The Political Economy of Inequality in Rich Democracies – George Washington University Institute of Public Policy – document

The Political Economy of Inequality in Rich Democracies

Jonathan T. Rothwell | George Washington University Institute of Public Policy

2019-10-22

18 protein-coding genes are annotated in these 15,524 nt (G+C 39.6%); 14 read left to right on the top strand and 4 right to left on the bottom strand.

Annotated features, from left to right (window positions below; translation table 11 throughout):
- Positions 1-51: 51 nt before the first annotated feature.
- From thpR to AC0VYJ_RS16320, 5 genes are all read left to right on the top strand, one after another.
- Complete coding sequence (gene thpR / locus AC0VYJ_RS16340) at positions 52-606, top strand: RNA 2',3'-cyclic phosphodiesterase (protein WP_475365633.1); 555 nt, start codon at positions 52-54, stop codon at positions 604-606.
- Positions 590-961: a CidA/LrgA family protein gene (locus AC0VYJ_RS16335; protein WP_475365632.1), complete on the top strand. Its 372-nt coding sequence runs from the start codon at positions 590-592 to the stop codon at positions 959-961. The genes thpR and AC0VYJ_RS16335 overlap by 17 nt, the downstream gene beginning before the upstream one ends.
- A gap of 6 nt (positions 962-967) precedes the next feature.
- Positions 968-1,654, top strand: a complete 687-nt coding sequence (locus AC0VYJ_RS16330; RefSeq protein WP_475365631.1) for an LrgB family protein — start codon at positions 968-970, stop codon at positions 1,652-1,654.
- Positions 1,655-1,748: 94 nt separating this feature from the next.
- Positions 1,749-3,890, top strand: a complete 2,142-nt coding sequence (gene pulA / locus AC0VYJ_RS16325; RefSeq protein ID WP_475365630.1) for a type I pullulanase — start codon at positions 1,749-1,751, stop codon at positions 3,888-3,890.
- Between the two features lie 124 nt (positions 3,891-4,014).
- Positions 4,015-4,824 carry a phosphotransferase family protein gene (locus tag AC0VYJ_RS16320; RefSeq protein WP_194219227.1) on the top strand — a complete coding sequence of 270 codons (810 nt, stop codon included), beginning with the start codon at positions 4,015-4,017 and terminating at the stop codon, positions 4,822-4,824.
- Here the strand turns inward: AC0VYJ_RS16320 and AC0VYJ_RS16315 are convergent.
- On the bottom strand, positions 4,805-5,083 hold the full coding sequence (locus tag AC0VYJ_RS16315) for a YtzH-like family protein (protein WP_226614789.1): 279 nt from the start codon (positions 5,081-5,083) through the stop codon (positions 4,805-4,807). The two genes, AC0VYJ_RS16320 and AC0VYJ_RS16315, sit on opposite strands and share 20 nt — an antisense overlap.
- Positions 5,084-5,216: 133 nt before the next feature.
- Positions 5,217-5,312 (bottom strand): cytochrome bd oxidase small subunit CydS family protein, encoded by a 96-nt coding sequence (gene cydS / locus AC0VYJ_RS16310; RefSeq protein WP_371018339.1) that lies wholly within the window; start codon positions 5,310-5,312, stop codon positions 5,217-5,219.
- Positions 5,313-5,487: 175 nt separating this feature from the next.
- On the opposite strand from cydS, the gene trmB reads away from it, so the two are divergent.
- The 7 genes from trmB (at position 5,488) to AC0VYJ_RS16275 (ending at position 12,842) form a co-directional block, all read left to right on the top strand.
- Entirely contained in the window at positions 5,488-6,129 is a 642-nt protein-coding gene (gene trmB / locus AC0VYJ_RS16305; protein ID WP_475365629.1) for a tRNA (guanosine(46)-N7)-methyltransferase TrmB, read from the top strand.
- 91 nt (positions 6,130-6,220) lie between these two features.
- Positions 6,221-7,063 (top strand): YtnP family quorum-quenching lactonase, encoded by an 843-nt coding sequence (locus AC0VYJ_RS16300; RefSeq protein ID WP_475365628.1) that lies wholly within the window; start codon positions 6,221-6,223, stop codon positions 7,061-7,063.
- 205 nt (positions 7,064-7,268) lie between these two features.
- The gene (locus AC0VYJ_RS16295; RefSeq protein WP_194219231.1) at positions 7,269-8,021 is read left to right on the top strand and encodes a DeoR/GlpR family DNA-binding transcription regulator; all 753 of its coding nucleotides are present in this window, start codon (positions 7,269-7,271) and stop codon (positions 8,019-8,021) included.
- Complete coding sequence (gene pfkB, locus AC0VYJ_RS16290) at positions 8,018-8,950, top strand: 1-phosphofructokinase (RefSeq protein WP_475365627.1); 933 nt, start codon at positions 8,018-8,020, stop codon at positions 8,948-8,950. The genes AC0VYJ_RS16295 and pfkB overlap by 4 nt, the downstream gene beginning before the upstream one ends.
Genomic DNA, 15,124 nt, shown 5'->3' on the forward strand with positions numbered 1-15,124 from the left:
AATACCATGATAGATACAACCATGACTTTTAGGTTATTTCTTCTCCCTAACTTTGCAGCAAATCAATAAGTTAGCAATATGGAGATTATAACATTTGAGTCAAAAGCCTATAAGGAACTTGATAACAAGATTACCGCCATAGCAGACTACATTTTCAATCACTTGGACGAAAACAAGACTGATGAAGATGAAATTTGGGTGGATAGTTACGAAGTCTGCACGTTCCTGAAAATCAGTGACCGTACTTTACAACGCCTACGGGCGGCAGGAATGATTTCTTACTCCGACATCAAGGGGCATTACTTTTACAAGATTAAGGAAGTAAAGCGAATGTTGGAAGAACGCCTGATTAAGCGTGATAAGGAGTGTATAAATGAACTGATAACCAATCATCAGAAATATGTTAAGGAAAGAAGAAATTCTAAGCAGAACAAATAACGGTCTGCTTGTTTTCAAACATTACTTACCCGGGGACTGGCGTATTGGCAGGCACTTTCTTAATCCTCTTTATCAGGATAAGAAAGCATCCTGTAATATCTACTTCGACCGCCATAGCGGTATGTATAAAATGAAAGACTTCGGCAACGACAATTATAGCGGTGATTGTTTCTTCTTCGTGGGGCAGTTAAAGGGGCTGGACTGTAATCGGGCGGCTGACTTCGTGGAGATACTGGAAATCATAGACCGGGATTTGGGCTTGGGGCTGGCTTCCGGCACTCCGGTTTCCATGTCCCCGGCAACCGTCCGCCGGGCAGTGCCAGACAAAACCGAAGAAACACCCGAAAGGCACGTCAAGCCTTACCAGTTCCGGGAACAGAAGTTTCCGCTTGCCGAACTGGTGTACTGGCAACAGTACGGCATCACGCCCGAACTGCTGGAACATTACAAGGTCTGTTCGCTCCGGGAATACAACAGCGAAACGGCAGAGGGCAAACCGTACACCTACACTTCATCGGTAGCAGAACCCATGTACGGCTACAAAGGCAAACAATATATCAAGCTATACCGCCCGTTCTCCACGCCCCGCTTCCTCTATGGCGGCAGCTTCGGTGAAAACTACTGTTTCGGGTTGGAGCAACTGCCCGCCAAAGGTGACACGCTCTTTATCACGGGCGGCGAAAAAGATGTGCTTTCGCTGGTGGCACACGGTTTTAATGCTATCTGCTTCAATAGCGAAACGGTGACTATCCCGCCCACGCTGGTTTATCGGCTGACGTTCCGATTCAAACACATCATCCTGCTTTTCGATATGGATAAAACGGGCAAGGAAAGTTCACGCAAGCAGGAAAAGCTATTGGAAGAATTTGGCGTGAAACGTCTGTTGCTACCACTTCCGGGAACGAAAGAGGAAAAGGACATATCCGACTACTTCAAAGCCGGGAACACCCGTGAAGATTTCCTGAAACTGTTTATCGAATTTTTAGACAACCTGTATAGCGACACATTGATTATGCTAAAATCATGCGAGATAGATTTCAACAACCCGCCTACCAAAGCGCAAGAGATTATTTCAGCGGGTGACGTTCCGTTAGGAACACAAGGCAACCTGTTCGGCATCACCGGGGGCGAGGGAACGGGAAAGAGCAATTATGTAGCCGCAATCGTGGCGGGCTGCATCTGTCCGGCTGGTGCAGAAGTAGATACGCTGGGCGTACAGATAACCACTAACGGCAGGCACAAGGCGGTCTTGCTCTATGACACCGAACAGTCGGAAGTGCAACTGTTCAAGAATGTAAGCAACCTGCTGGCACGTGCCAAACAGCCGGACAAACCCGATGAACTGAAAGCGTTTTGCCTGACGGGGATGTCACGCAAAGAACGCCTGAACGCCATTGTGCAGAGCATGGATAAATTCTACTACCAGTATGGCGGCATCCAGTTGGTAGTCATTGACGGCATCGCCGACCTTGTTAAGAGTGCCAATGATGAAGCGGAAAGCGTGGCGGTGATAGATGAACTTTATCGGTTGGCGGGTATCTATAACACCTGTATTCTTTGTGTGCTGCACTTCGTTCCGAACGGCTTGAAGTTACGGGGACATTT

The withdrawal by the United States from the Paris Climate Accords leaves America cities and states as the agencies for change in reaching the world goal of less than two degrees Celsius increase over the pre-industrial levels. While some states, notably California, have stepped up, climate change response has largely been taken by cities, which will also bear the brunt of climate change effects.This paper surveys the efforts of six Western American cities, namely Los Angeles, San Francisco, Phoenix, Salt Lake City, Seattle and Portland to deal with climate change and uses four “markers” (i.e., transportation, land use, public services and facilities and energy generation) to evaluate those responses. None of the cities reviewed achieve an outstanding grade in all four categories and, correlatively, does each of them do poorly in all categories. Instead, there are programs to be emulated in each of these cities. The conclusions suggest that other cities may wish to adopt selective programs from these cities as their own economic circumstances and political will may allow.

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